You will see that what follows is not the work of a mathematician, or even a physicist. At best, it represents the efforts of an engineer. (For a superb mathematical summary, check out this web article by David Bau.) And yet, I feel there is a certain charm to my method.

I didn't start out to write about pi. I was going to write about a couple of approximations I worked out over the years for approximating curves. One was an approximation for arc lengths, and the other was for the area of curved surfaces. Both of them are vaguely related to the well-known approximation for a circular segment as two-thirds the area of the circumscribed rectangle. This approximation becomes exact for the case of a parabola:

If you don't know this already, you really ought to. I end up using this approximation in my calculation of pi.My method is based on complex numbers. You know that in complex algebra, if you take a number like 4+3i and square it, cube it, etc, you generate complex vectors that rotate around the origin in steady angular increments. This is a consequence of the general rule that when you multiply complex numbers, you multiply the magnitudes and add the angles. If you don't want to keep track of the ever-swelling magnitude, you can just normalize everything by dividing your original vector by its length.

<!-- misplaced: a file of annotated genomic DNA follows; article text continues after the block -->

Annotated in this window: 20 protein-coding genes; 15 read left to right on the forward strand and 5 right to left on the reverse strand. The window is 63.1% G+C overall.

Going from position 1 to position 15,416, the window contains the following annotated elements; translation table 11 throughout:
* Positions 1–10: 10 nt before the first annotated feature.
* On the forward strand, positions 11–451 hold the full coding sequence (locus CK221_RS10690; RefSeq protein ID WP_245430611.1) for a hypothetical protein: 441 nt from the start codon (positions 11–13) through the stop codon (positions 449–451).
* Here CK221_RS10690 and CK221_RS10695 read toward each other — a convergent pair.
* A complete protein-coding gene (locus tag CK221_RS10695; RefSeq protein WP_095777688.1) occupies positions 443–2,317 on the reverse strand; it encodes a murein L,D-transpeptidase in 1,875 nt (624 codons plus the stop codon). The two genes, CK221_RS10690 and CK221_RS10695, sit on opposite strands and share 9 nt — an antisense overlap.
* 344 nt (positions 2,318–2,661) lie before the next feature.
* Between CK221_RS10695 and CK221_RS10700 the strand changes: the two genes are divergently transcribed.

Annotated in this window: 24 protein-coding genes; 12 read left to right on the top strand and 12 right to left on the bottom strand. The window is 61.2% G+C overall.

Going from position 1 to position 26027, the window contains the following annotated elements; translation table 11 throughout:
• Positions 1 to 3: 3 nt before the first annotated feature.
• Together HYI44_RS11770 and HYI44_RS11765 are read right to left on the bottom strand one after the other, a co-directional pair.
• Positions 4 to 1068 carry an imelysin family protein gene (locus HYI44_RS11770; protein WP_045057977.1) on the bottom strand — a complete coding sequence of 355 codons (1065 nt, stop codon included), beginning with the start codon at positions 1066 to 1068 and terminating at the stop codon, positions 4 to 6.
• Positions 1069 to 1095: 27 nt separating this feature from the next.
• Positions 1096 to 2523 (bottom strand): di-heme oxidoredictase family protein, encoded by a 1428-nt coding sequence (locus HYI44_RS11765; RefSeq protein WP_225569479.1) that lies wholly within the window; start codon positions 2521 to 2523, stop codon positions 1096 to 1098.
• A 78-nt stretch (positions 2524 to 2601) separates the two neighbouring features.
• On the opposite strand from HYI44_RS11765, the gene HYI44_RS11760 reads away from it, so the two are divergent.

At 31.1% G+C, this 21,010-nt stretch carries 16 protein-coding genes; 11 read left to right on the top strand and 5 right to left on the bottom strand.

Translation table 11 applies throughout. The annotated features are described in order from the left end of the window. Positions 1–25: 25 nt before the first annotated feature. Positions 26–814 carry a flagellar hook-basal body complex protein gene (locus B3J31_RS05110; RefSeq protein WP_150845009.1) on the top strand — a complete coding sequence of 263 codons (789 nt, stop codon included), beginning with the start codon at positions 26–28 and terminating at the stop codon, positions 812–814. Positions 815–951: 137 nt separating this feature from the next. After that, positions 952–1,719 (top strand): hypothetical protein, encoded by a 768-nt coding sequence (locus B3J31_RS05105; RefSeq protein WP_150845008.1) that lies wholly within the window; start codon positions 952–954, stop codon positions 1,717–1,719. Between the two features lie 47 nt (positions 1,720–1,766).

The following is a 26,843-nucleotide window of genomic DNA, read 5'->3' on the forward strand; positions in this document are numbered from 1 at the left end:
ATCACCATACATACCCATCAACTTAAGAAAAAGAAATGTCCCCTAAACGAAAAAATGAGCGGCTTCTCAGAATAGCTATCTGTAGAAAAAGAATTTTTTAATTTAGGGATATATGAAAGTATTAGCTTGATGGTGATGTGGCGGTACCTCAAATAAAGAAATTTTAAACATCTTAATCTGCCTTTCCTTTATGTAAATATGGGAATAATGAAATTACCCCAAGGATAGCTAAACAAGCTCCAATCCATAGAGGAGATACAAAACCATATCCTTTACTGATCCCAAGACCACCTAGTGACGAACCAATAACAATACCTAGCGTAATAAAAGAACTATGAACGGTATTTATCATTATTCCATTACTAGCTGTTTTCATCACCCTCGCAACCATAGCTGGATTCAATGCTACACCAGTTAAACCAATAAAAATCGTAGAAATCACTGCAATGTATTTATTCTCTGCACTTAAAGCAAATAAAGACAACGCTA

It's a funny point that you can never get back to your original angle by this method. You can come awfully close, but you'll never return to your starting angle. Which is another way of saying you'll never project your vector exactly onto the x or y axis, no matter how many times you circle the origin. For example, given the vector (4+3i)/5, it turns out that the 22nd power is 0.09928 + 4.999i , which is very close to the positive y axis. The 83rd power comes even closer: at -4.99996-.0176i, it is ever so close to the minus-x axis. Clearly, our vector is a very close approximation to the 166th root of unity.

How can we leverage this information to get an approximation for pi? Well, one way is to use our approximation for the area under a curve. Taking it to be two-thirds of the circumscribed rectangle, we get this from the geometry:

From what I've already said about the powers of 4+3i, it should be clear that eleven such sectors are very nearly five-fourths of a full circle...actually, that's wrong, because by the time you take 22 powers, you've actually circled the origin

*twice*, so we're looking at

*nine*-fourths of the area of the circle. From this we get the following rational approximation for pi:

How good is this? In decimal notation, it comes to 3.12888, which is OK but not all that brilliant. We can actually fix it up just a bit by noticing that there was a sliver of pie missing...the width 0.09928 which I mentioned earlier, and which would have contribued an extra area of close to 0.25. This correction inches us up to 3.13000, but it's clearly still short by close to 1%.